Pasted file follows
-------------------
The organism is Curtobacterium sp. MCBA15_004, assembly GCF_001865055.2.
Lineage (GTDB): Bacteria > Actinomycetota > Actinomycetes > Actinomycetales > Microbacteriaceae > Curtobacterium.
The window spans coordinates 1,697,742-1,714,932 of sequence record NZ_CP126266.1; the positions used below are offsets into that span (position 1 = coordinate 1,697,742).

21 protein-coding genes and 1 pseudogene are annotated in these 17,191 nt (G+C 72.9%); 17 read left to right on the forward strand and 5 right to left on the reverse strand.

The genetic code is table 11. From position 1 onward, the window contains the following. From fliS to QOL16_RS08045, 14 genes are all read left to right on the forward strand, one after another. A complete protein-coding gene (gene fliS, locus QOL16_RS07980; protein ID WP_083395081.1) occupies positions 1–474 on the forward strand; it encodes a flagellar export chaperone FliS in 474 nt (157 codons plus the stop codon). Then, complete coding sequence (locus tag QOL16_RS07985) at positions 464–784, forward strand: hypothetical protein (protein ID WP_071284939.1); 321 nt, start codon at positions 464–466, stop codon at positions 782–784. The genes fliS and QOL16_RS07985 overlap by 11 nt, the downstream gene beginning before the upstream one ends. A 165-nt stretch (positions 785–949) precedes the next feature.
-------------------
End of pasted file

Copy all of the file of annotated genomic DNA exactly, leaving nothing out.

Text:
The organism is Curtobacterium sp. MCBA15_004, assembly GCF_001865055.2.
Lineage (GTDB): Bacteria > Actinomycetota > Actinomycetes > Actinomycetales > Microbacteriaceae > Curtobacterium.
The window spans coordinates 1,697,742-1,714,932 of sequence record NZ_CP126266.1; the positions used below are offsets into that span (position 1 = coordinate 1,697,742).

21 protein-coding genes and 1 pseudogene are annotated in these 17,191 nt (G+C 72.9%); 17 read left to right on the forward strand and 5 right to left on the reverse strand.

The genetic code is table 11. From position 1 onward, the window contains the following. From fliS to QOL16_RS08045, 14 genes are all read left to right on the forward strand, one after another. A complete protein-coding gene (gene fliS, locus QOL16_RS07980; protein ID WP_083395081.1) occupies positions 1–474 on the forward strand; it encodes a flagellar export chaperone FliS in 474 nt (157 codons plus the stop codon). Then, complete coding sequence (locus tag QOL16_RS07985) at positions 464–784, forward strand: hypothetical protein (protein ID WP_071284939.1); 321 nt, start codon at positions 464–466, stop codon at positions 782–784. The genes fliS and QOL16_RS07985 overlap by 11 nt, the downstream gene beginning before the upstream one ends. A 165-nt stretch (positions 785–949) precedes the next feature.